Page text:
Virginia Criminal Defense Attorney
When charged with one or more criminal offenses, defendants can benefit from the effective criminal defense representation that is his or her right under the law. Whether you are facing a misdemeanor reckless driving charge or a violent felony charge, a Virginia criminal lawyer can provide wise legal counsel to answer your questions and help you make informed decisions during the criminal justice process.
The criminal attorneys at our firm are committed to providing aggressive, skillful defense representation to help protect your rights and work to achieve the best possible outcome under your personal circumstances.
Understanding Criminal Charges
In Virginia, a person may be charged with either a misdemeanor or felony crime, and it is important to understand the implications of each offense. While a misdemeanor is typically considered to be less serious than a felony charge, the repercussions of an arrest and conviction can still be quite severe.
When you are investigated or arrested for a crime, it helps to be well-informed about your case and your charge(s) in order to make the best decisions regarding your defense. Each case is unique, and a Virginia criminal lawyer is equipped to explain the intricacies of your individual situation and how various defense strategies may affect the outcome of your case.
The broadest division between criminal offenses is the classification of a crime as a misdemeanor or felony. Typically, misdemeanors are crimes punishable by a maximum of one year in jail, whereas felonies are punishable by a year or more in prison. However, even within these two distinctions, Virginia further categorizes the crimes by the severity of each offense.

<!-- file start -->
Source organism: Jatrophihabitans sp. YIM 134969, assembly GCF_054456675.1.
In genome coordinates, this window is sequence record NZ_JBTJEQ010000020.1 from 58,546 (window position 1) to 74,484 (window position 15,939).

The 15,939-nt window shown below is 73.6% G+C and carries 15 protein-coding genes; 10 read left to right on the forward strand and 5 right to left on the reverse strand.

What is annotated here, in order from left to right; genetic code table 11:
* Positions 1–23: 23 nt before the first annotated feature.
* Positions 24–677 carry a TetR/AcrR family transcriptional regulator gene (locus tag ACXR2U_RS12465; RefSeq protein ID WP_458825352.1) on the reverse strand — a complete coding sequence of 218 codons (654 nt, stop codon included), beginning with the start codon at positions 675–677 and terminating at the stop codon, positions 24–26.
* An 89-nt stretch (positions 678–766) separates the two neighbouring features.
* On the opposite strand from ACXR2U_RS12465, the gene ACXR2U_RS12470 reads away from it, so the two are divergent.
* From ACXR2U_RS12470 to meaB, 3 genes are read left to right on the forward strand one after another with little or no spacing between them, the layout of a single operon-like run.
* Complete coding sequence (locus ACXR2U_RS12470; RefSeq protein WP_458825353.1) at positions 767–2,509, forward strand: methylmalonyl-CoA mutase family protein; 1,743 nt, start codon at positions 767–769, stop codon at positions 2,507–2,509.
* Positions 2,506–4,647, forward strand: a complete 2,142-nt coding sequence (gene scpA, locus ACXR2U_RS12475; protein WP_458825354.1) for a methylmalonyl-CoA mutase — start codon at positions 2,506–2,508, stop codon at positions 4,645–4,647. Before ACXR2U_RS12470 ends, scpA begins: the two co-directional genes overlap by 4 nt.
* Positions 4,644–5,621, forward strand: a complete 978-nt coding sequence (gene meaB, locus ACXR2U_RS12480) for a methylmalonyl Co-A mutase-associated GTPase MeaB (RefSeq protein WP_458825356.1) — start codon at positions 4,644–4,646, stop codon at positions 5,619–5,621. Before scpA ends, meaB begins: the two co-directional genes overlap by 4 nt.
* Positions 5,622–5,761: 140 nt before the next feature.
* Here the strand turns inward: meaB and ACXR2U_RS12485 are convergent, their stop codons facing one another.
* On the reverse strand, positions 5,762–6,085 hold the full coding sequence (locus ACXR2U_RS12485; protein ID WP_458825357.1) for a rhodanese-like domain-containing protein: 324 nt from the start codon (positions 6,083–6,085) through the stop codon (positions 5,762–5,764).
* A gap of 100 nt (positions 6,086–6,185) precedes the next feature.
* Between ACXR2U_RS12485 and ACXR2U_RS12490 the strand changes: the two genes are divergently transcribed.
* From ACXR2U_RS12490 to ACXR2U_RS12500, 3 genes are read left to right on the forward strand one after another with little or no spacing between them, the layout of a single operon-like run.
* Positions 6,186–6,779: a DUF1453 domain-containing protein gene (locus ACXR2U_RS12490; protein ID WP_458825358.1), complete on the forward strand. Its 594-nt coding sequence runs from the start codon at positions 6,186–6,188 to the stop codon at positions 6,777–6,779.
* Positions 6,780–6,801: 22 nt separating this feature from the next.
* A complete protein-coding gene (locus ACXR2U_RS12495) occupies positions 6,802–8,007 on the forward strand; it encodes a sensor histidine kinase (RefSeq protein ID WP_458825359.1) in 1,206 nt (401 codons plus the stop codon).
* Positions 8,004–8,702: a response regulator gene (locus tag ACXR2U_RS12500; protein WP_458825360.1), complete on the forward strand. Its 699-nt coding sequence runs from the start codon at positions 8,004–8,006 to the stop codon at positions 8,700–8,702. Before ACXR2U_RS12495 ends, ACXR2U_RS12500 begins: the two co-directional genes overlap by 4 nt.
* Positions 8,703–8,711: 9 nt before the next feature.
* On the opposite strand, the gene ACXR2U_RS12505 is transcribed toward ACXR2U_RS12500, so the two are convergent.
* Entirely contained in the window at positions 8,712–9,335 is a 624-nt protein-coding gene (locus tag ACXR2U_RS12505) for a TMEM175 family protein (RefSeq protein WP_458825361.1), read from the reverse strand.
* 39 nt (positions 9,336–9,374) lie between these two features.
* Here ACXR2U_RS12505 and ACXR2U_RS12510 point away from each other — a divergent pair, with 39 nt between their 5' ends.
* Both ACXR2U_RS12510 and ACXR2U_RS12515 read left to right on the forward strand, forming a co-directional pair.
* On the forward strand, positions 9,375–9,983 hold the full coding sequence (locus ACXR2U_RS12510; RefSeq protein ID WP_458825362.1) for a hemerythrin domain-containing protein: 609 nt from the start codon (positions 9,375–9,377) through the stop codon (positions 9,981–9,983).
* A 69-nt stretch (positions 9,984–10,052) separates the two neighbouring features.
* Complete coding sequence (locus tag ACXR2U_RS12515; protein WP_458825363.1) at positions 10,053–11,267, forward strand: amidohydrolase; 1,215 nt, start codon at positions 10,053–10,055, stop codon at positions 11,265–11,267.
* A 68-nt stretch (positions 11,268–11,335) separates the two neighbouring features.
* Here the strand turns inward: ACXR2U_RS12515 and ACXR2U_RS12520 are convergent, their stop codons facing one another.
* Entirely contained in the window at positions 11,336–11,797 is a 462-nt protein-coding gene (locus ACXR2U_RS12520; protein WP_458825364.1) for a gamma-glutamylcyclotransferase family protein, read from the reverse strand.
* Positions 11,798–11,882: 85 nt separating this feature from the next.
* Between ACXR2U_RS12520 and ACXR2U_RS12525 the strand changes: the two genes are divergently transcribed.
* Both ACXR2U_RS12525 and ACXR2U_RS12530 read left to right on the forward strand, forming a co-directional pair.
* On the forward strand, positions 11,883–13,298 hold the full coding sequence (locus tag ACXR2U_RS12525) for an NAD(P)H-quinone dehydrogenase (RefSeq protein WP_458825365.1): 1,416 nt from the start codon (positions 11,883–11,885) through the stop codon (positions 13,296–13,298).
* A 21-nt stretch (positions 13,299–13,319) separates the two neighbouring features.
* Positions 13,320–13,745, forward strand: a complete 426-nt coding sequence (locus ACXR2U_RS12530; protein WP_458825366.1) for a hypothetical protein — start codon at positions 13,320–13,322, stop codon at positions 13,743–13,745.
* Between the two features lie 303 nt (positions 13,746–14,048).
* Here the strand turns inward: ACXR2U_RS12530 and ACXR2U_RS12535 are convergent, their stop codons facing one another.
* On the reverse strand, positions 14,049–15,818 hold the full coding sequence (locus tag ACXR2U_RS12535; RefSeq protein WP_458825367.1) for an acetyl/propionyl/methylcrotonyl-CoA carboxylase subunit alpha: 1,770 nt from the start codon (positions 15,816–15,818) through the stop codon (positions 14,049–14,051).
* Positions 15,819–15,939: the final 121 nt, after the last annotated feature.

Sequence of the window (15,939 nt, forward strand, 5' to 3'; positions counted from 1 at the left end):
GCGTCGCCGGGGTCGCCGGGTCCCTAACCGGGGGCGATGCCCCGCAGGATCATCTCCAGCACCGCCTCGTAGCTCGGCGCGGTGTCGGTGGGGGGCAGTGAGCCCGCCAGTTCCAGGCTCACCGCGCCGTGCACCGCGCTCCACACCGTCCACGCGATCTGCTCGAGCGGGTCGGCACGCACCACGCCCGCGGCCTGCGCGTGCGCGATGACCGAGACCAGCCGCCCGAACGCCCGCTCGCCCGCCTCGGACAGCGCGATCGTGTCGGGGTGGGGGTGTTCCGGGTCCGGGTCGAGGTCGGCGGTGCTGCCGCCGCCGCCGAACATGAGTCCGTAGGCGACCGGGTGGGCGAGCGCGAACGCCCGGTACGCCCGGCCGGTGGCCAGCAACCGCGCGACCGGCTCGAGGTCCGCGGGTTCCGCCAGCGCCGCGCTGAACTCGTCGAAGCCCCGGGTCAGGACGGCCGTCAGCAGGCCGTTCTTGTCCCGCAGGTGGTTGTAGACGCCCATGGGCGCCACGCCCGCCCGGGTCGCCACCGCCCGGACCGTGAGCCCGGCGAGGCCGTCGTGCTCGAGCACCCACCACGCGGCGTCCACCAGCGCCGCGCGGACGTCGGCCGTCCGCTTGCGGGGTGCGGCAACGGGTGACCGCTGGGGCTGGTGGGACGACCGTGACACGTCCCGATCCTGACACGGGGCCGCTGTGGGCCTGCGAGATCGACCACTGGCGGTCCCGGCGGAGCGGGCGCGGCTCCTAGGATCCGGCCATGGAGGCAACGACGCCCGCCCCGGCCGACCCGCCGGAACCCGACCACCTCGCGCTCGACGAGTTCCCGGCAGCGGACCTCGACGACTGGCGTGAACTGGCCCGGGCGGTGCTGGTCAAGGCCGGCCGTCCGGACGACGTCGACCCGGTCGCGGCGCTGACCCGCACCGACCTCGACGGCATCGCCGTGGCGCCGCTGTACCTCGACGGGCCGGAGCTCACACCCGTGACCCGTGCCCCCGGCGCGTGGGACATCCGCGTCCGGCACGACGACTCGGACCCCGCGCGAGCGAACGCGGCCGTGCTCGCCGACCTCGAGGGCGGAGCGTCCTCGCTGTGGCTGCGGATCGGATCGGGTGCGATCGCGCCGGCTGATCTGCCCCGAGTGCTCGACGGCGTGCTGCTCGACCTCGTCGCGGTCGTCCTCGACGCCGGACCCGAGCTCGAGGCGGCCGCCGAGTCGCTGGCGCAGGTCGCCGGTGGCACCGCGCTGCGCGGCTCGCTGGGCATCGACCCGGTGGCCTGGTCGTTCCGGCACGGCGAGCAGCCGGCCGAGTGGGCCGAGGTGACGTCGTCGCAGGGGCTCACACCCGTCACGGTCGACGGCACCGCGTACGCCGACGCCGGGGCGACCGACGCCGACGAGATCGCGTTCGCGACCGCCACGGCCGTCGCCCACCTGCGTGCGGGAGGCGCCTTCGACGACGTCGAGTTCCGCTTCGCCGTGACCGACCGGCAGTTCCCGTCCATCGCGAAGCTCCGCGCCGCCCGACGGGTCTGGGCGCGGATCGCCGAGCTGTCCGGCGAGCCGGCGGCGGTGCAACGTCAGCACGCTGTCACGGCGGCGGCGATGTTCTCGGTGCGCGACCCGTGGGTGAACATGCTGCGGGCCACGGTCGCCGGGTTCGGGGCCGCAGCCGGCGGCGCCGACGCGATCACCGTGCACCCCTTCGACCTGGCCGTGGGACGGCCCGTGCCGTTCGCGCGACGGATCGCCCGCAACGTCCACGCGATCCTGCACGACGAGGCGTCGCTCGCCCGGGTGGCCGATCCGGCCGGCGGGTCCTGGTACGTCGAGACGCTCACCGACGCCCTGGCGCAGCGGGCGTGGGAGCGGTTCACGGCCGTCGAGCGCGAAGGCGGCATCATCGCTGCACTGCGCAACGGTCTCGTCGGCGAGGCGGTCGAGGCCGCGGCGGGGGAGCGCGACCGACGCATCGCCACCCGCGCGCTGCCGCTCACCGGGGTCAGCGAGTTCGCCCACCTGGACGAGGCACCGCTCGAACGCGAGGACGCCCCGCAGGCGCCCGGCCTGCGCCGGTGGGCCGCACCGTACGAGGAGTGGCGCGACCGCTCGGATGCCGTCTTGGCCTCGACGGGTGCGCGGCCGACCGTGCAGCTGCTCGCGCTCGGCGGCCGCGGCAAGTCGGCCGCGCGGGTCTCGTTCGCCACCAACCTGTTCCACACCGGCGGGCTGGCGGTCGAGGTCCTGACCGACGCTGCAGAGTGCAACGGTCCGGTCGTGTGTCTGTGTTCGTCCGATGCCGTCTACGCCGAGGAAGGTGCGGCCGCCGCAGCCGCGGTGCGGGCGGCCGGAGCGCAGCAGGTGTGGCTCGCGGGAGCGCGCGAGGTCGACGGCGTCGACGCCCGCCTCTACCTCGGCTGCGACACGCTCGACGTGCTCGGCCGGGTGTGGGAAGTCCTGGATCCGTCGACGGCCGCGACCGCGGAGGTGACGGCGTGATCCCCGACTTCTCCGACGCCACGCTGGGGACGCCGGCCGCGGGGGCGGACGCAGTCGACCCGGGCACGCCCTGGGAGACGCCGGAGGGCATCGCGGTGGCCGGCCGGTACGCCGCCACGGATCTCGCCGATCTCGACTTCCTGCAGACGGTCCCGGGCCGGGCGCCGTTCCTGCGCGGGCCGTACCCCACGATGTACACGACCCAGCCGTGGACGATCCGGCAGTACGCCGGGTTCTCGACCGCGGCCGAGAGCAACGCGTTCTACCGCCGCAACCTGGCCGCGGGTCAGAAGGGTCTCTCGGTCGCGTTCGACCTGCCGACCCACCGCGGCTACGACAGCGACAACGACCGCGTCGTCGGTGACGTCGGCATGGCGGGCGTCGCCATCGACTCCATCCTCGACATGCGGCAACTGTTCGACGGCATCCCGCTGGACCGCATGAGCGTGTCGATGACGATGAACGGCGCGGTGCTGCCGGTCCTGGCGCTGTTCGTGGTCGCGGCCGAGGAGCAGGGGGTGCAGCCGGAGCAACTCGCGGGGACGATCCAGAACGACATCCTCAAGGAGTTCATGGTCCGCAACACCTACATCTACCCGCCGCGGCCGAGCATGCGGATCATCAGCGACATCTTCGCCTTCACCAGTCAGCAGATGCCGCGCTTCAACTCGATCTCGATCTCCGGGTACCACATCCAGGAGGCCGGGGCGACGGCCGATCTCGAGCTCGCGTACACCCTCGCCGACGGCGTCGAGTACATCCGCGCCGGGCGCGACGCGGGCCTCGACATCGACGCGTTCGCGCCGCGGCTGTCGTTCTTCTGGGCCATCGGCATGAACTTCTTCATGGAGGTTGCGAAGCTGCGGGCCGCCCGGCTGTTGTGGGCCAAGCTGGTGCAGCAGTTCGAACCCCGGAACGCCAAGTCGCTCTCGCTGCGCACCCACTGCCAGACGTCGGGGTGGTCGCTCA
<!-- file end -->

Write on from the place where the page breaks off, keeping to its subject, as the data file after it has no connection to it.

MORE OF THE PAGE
Virginia misdemeanors are divided into four classes, with Class 4 misdemeanors being the least serious offenses and Class 1 misdemeanors carrying the harshest penalties.
Common misdemeanor offenses include DWI, reckless driving, assault, shoplifting or other minor theft crimes, marijuana possession, public intoxication, and carrying a concealed weapon without a permit. Depending on the classification of the misdemeanor, penalties range from a fine of $250 to a maximum of one year in jail and a $2,500 fine.
Much like misdemeanors, felonies in Virginia are further classified by the severity of the offense and the associated penalties. There are six classes of felonies, with a Class 6 felony carrying the lightest possible sentence and a Class 1 felony carrying the most severe penalties.
Fines associated with felony conviction typically range from $2,500 for a Class 5 or Class 6 felony to $100,000 for a Class 1, 2, 3, or 4 felony. The length of a prison term for felony conviction ranges widely depending on the classification of the crime:
- Class 6– up to 5 years
- Class 5 – up to 10 years
- Class 4 – 2 to 10 years
- Class 3 – 5 to 20 years
- Class 2 – 20 years to life in prison
- Class 1 – death, or life in prison if the death penalty is not applicable
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- Hiring an Attorney
- How Matthew Crowley Approaches Criminal Cases and Litigation
- Matthew Crowley’s Process After Receiving a New Case
- What Matthew Crowley Looks For in A Case and Why
- What Do You Enjoy About Litigating a Case
- How to Find the Best Criminal Defense Attorney